There are several super investment options available, but more individuals are looking to take control of theirs by opening a self-managed super fund (SMSF). With it, you could decide where and when you’ll invest your super. You could invest in shares or go for real estate, for instance.
The Basics of Using Self-Managed Super Funds for Investing in Property
Although you’re not allowed to access your SMSF to purchase a property that you could live in, you could use it for buying investment properties. An SMSF is a fund that could have one to four members or trustees who could collectively make decisions on where they invest their super.
To use your SMSF for purchasing an investment property, you don’t need to save up for the property’s full value. Instead, you utilise your SMSF as leverage for securing a loan to purchase an investment property, as explained by property strategists from property development and management companies in Australia.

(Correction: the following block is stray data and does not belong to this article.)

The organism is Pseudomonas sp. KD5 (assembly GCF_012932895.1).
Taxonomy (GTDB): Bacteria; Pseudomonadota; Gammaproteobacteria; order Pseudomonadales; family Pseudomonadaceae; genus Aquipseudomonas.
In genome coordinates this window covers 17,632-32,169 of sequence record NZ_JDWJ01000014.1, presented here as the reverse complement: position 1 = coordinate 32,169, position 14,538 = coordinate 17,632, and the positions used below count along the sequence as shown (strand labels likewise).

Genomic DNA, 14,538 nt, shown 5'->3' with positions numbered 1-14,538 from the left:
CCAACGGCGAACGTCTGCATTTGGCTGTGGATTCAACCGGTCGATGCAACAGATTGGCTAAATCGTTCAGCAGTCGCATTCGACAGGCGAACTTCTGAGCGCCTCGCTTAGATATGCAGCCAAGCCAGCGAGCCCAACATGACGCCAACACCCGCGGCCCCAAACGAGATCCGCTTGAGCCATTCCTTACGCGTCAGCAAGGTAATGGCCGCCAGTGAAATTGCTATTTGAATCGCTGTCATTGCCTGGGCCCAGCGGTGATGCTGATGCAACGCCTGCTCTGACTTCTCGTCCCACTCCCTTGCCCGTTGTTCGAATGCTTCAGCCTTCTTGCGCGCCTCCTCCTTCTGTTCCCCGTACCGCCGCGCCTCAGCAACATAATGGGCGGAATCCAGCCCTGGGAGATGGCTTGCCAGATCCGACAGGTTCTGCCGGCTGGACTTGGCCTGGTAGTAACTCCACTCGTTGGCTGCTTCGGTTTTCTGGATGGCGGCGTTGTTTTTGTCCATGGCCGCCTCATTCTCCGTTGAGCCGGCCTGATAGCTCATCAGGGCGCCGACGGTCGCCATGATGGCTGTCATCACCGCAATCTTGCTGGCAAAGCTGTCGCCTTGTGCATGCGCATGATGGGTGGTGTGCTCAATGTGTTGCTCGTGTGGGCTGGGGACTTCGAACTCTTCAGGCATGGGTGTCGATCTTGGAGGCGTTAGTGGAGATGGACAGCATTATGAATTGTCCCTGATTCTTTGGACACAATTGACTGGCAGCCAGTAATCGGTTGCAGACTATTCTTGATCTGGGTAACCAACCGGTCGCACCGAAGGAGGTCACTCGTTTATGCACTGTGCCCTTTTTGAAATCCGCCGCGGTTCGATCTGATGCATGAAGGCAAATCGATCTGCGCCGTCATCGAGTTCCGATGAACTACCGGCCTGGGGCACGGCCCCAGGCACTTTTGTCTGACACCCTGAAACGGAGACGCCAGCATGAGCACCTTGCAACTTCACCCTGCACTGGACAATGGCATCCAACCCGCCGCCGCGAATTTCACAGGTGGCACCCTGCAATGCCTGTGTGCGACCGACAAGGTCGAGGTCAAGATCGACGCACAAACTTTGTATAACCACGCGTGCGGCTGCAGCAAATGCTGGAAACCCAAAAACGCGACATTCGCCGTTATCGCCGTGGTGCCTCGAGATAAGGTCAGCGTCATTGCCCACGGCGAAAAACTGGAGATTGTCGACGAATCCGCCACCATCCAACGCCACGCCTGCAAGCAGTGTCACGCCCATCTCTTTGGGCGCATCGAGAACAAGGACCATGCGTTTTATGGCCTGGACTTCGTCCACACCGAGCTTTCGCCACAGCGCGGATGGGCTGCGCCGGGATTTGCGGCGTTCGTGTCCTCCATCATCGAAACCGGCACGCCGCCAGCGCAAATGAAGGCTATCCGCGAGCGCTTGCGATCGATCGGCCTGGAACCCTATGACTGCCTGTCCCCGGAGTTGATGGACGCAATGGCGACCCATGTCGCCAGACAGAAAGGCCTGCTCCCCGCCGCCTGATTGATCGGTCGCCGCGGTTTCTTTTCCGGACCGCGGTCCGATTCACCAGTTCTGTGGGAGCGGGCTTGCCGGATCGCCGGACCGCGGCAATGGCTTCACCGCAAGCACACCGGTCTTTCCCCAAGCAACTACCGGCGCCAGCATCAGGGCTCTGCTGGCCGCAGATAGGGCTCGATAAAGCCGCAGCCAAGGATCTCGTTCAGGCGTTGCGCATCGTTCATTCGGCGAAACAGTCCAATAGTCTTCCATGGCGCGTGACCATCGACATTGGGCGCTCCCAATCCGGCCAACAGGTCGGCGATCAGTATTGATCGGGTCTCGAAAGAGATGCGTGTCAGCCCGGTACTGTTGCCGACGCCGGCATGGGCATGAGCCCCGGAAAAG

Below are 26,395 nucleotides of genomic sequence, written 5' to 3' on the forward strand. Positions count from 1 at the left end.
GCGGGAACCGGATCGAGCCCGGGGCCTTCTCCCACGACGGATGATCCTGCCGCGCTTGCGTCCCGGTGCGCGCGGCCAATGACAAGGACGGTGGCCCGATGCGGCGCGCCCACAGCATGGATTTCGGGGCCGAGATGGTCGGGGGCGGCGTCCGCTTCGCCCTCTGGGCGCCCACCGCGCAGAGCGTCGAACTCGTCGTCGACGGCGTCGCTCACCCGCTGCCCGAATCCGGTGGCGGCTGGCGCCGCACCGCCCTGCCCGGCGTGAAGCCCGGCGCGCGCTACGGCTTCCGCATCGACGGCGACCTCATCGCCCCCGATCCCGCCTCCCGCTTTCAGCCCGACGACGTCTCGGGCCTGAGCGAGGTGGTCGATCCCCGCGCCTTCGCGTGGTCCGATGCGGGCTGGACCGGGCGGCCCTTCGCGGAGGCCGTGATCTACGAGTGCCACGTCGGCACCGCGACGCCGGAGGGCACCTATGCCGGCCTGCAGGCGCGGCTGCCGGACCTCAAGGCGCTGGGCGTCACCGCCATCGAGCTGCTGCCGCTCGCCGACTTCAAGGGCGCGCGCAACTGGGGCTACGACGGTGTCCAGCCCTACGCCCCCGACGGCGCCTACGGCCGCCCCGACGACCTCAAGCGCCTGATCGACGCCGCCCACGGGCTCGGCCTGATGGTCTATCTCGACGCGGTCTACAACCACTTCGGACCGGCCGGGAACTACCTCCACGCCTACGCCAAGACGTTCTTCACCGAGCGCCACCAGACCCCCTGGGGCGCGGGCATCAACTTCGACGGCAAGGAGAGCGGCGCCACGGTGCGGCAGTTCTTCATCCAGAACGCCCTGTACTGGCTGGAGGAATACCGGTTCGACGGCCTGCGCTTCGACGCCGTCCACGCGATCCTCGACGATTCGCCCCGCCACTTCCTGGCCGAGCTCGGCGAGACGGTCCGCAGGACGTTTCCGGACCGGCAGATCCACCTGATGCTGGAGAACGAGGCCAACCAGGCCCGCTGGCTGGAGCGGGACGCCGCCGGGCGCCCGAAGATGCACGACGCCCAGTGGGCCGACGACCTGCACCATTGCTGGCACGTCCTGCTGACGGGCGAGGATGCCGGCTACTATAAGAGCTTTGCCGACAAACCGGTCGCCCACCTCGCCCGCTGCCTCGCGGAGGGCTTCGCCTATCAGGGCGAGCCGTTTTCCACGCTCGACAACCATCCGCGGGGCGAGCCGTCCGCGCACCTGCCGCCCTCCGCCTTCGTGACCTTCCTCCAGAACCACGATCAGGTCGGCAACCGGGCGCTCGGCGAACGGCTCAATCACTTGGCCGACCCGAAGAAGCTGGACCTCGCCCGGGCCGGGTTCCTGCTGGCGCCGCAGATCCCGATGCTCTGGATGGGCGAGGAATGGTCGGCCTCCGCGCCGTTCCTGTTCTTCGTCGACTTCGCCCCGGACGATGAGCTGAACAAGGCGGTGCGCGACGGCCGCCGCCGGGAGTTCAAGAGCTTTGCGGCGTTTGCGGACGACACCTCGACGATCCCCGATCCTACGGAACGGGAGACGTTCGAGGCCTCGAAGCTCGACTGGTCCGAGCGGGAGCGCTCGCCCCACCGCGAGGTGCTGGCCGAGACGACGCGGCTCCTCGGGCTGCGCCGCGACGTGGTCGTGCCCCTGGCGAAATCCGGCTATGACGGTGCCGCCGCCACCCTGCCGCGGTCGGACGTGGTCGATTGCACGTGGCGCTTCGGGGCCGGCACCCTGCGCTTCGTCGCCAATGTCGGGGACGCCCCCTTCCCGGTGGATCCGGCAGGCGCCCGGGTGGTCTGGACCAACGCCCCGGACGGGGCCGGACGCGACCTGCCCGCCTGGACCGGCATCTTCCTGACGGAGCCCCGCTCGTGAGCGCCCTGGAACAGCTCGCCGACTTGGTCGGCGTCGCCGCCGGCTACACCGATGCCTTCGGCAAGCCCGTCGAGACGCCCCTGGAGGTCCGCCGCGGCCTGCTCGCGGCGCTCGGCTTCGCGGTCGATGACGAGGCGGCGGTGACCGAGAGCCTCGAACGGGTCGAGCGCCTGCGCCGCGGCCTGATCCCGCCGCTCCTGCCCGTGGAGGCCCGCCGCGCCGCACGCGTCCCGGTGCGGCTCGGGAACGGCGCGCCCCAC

For example, if your super had a balance of $350,000, you could have $350,000 of BHP shares or managed fund, or use the $250,000 of your $350,000 as deposit and then borrow $250,000 to purchase a $500,000 property. This would give you both gearing and leverage.
However, there are stringent regulations for using SMSF for purchasing an investment property. The most crucial is that you can’t use your entire SMSF for buying property. Lenders and banks are likewise more careful when lending, so you could expect a lower-than-usual loan-to-value or LTV ratio. You would also have to keep a portion of your SMSF as a liquidity buffer made up of shares and cash that’s worth at least 10% of the value of your proposed investment.
Establishing an SMSF comes with specific rules and processes, and if you’re not entirely sure how to go about it and what your responsibilities are as an SMSF owner, getting professional help is your best recourse. You and other trustees (if applicable) would also need to create a detailed investment strategy that specifically outlines your financial plan based on each trustee’s future and current needs.